Remembering Charlie

At 7 a.m.on Aug. 18, Abby McCollum was on the soccer field.

The sophomore stretched her long, 5-foot-11 frame, loosening her muscles in the cold morning air. Practice was starting.

The routine was nothing new; she had played the game since age four.

She is a McCollum, after all. And that means something.

Both her parents played sports. So did her uncles.

Her brothers played, too.

For a proud family who values physical ability, athletics isn't a hobby or even a job; it is a birthright.

Her presence on the field that morning was normal. The previous night was anything but.

Just five hours prior, a phone call had changed her life.


Emily Oberheimwoke up and glanced at the clock in the dorm room.

2 a.m.

In the other bed, McCollum was on the phone. Typically, Oberheim says, her roommate will talk late into the night and she thinks nothing of it.

This time was different, though. Oberheim sensed something might be wrong in the way McCollum spoke.

"What happened?" she heard her teammate say. "Tell me you're lying. I don't believe

She listened as McCollum hung up and called her mother, Becky.

"Is it true?" McCollum asked.

Oberheim didn't need to hear what was said on the other line. McCollum's reaction was enough.

"Her voice got really low, then high," Oberheim said. "She said, 'No.' It was so

What was scary for Oberheim was surreal for McCollum. Her mother had just confirmed what her sister had told her moments before:

Her father was dead.

"I got an adrenaline rush right away," McCollum said of the phone call. "I kind of knew. It was the worst feeling in the world, like a pit in my stomach."


Charles McCollum'swhite hair, white beard and big belly made him look like Santa Claus. At least, that's what Oberheim thought the first time she met him.

A teammate since last year, Oberheim often visited the McCollum home, which sits just 45 minutes away from campus in LaSalle, Mich.

Along with other team members, she met Charles on one of those visits. Oberheim said there was only one thing on his mind that day.

"All he did was talk about Abby," she said. "Everything was about her. I've never seen a dad talk about his daughter as much. He was so gratified to talk about her."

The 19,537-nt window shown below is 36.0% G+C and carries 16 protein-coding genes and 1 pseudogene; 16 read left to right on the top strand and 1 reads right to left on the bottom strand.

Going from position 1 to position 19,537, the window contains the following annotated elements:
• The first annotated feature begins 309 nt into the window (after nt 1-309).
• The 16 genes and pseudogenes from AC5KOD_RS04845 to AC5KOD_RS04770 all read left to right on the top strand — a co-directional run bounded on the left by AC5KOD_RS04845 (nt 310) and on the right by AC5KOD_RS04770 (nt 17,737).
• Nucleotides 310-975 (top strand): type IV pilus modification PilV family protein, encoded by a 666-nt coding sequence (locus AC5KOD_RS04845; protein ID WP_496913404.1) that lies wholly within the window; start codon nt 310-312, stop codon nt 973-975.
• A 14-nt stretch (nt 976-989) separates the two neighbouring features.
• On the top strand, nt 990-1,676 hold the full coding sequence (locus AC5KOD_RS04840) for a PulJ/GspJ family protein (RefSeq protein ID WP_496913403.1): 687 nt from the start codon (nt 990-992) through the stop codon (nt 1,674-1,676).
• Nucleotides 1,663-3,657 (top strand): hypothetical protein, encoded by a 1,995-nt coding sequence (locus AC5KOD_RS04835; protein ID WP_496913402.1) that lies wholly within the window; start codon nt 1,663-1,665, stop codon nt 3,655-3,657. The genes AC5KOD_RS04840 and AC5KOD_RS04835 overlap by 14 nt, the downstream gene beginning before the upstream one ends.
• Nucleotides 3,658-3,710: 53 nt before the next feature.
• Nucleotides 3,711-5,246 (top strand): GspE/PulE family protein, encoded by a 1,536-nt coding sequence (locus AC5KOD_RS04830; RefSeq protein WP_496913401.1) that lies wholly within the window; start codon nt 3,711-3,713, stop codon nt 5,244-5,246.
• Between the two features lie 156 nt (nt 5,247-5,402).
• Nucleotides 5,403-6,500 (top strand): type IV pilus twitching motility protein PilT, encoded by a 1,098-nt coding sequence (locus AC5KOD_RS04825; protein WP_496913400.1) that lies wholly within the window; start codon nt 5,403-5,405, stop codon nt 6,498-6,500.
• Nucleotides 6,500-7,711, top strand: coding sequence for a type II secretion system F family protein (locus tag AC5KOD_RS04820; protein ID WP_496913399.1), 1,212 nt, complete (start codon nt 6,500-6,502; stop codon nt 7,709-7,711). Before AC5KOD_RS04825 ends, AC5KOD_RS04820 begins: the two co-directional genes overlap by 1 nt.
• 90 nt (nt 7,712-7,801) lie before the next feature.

According to Abby, it was unusual for her dad to talk about much of anything.

Except on Sundays.

Charles was pastor of Faith Baptist Church in Monroe. His church family called him Pastor Charlie.

Preaching was his passion.

"He'd go overboard on Sundays," Abby said. "He could talk for hours and hours. You'd have to remind him what time it was."

He'd tell stories from the Bible and provide good analogies to relate them to everyday life, she said.

Those Sunday-morning sermons helped her develop faith.

"Belief happens, I guess," she said. "I'm very thankful for that. I wouldn't be the person I am today without it. I'm not perfect, but he taught me how to treat people. I get a lot of my morals and standards from him."

Outside of church, Charles – an avid outdoorsman – taught Abby much more.

They'd fish, hunt and four-wheel at their family's cabin in Oscoda.

She learned how to play sports like football, soccer and basketball from him, too.

Her memories of their countless trips to and from practices and games when she was young are some of her best, she said, because that's when her dad was healthy.

"I only had him for half of my life," she said. "He was sick the rest of it."


Born in Indiana, Charles spent lots of time – including his years in the seminary – in Kentucky. He was a good Southerner, Abby said.

And, like any good Southerner, Charles loved food.

"Chicken, mashed potatoes, corn, green beans, cornbread," she said. "We used to have dinners every Sunday after church. It was like a family reunion at grandma's house."

That food helped contribute to his Type 2 diabetes, which he had since his teenage years.

"Good food," Abby said. "You pay the price, though."